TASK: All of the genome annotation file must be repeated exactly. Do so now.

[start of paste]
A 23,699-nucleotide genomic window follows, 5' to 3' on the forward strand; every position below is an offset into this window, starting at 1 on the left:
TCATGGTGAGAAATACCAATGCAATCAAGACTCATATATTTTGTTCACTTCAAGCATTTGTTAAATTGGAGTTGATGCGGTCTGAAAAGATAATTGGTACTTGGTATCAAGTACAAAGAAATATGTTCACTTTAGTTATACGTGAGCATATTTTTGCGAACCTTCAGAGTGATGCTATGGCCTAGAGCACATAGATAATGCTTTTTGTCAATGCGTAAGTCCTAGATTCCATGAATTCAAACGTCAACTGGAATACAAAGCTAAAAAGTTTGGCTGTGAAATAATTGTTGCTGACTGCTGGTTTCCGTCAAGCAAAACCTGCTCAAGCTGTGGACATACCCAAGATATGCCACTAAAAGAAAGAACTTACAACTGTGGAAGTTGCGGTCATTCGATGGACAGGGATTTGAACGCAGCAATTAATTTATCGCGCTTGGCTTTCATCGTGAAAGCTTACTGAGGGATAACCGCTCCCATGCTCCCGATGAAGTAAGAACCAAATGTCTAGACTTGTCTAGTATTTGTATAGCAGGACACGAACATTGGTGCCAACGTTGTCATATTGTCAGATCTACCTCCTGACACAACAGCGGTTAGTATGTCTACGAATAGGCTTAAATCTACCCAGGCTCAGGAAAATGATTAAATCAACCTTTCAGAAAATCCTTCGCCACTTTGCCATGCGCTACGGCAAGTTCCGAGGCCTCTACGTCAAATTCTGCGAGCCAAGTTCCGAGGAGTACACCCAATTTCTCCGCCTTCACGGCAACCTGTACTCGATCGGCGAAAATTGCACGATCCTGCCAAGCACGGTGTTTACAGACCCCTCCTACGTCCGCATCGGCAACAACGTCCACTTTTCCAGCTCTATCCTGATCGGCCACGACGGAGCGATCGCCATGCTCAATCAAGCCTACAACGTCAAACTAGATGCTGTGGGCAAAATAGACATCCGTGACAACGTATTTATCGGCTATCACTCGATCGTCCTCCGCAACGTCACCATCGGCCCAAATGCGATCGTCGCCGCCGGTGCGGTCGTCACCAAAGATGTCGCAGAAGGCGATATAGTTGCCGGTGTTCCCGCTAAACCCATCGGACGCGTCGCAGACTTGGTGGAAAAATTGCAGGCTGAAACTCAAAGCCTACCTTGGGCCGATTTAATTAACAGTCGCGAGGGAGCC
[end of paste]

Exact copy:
A 23,699-nucleotide genomic window follows, 5' to 3' on the forward strand; every position below is an offset into this window, starting at 1 on the left:
TCATGGTGAGAAATACCAATGCAATCAAGACTCATATATTTTGTTCACTTCAAGCATTTGTTAAATTGGAGTTGATGCGGTCTGAAAAGATAATTGGTACTTGGTATCAAGTACAAAGAAATATGTTCACTTTAGTTATACGTGAGCATATTTTTGCGAACCTTCAGAGTGATGCTATGGCCTAGAGCACATAGATAATGCTTTTTGTCAATGCGTAAGTCCTAGATTCCATGAATTCAAACGTCAACTGGAATACAAAGCTAAAAAGTTTGGCTGTGAAATAATTGTTGCTGACTGCTGGTTTCCGTCAAGCAAAACCTGCTCAAGCTGTGGACATACCCAAGATATGCCACTAAAAGAAAGAACTTACAACTGTGGAAGTTGCGGTCATTCGATGGACAGGGATTTGAACGCAGCAATTAATTTATCGCGCTTGGCTTTCATCGTGAAAGCTTACTGAGGGATAACCGCTCCCATGCTCCCGATGAAGTAAGAACCAAATGTCTAGACTTGTCTAGTATTTGTATAGCAGGACACGAACATTGGTGCCAACGTTGTCATATTGTCAGATCTACCTCCTGACACAACAGCGGTTAGTATGTCTACGAATAGGCTTAAATCTACCCAGGCTCAGGAAAATGATTAAATCAACCTTTCAGAAAATCCTTCGCCACTTTGCCATGCGCTACGGCAAGTTCCGAGGCCTCTACGTCAAATTCTGCGAGCCAAGTTCCGAGGAGTACACCCAATTTCTCCGCCTTCACGGCAACCTGTACTCGATCGGCGAAAATTGCACGATCCTGCCAAGCACGGTGTTTACAGACCCCTCCTACGTCCGCATCGGCAACAACGTCCACTTTTCCAGCTCTATCCTGATCGGCCACGACGGAGCGATCGCCATGCTCAATCAAGCCTACAACGTCAAACTAGATGCTGTGGGCAAAATAGACATCCGTGACAACGTATTTATCGGCTATCACTCGATCGTCCTCCGCAACGTCACCATCGGCCCAAATGCGATCGTCGCCGCCGGTGCGGTCGTCACCAAAGATGTCGCAGAAGGCGATATAGTTGCCGGTGTTCCCGCTAAACCCATCGGACGCGTCGCAGACTTGGTGGAAAAATTGCAGGCTGAAACTCAAAGCCTACCTTGGGCCGATTTAATTAACAGTCGCGAGGGAGCC